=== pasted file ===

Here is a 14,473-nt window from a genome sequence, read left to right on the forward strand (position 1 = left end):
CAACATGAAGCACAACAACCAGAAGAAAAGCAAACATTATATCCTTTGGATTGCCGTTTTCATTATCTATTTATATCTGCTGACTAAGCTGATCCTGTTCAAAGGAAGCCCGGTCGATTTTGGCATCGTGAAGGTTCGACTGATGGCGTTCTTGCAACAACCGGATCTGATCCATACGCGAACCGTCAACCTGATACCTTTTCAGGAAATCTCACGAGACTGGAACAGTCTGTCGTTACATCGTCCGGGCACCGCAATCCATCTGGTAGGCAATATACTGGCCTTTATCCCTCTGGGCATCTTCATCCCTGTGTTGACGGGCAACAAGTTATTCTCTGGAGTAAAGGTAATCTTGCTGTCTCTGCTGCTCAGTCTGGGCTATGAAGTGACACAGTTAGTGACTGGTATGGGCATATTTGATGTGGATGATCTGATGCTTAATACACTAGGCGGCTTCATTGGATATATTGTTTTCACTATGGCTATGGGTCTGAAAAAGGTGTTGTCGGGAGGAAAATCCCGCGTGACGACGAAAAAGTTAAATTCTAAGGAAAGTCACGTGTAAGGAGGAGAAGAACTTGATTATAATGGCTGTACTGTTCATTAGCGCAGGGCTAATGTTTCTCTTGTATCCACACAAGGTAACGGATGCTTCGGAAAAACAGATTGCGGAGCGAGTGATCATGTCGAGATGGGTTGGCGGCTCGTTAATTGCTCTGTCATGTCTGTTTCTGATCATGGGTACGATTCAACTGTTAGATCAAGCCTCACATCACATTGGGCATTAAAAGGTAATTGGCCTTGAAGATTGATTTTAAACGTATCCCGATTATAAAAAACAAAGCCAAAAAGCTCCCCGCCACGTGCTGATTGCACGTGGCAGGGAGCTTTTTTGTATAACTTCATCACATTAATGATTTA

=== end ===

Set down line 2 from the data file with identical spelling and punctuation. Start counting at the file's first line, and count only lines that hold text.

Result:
CAACATGAAGCACAACAACCAGAAGAAAAGCAAACATTATATCCTTTGGATTGCCGTTTTCATTATCTATTTATATCTGCTGACTAAGCTGATCCTGTTCAAAGGAAGCCCGGTCGATTTTGGCATCGTGAAGGTTCGACTGATGGCGTTCTTGCAACAACCGGATCTGATCCATACGCGAACCGTCAACCTGATACCTTTTCAGGAAATCTCACGAGACTGGAACAGTCTGTCGTTACATCGTCCGGGCACCGCAATCCATCTGGTAGGCAATATACTGGCCTTTATCCCTCTGGGCATCTTCATCCCTGTGTTGACGGGCAACAAGTTATTCTCTGGAGTAAAGGTAATCTTGCTGTCTCTGCTGCTCAGTCTGGGCTATGAAGTGACACAGTTAGTGACTGGTATGGGCATATTTGATGTGGATGATCTGATGCTTAATACACTAGGCGGCTTCATTGGATATATTGTTTTCACTATGGCTATGGGTCTGAAAAAGGTGTTGTCGGGAGGAAAATCCCGCGTGACGACGAAAAAGTTAAATTCTAAGGAAAGTCACGTGTAAGGAGGAGAAGAACTTGATTATAATGGCTGTACTGTTCATTAGCGCAGGGCTAATGTTTCTCTTGTATCCACACAAGGTAACGGATGCTTCGGAAAAACAGATTGCGGAGCGAGTGATCATGTCGAGATGGGTTGGCGGCTCGTTAATTGCTCTGTCATGTCTGTTTCTGATCATGGGTACGATTCAACTGTTAGATCAAGCCTCACATCACATTGGGCATTAAAAGGTAATTGGCCTTGAAGATTGATTTTAAACGTATCCCGATTATAAAAAACAAAGCCAAAAAGCTCCCCGCCACGTGCTGATTGCACGTGGCAGGGAGCTTTTTTGTATAACTTCATCACATTAATGATTTA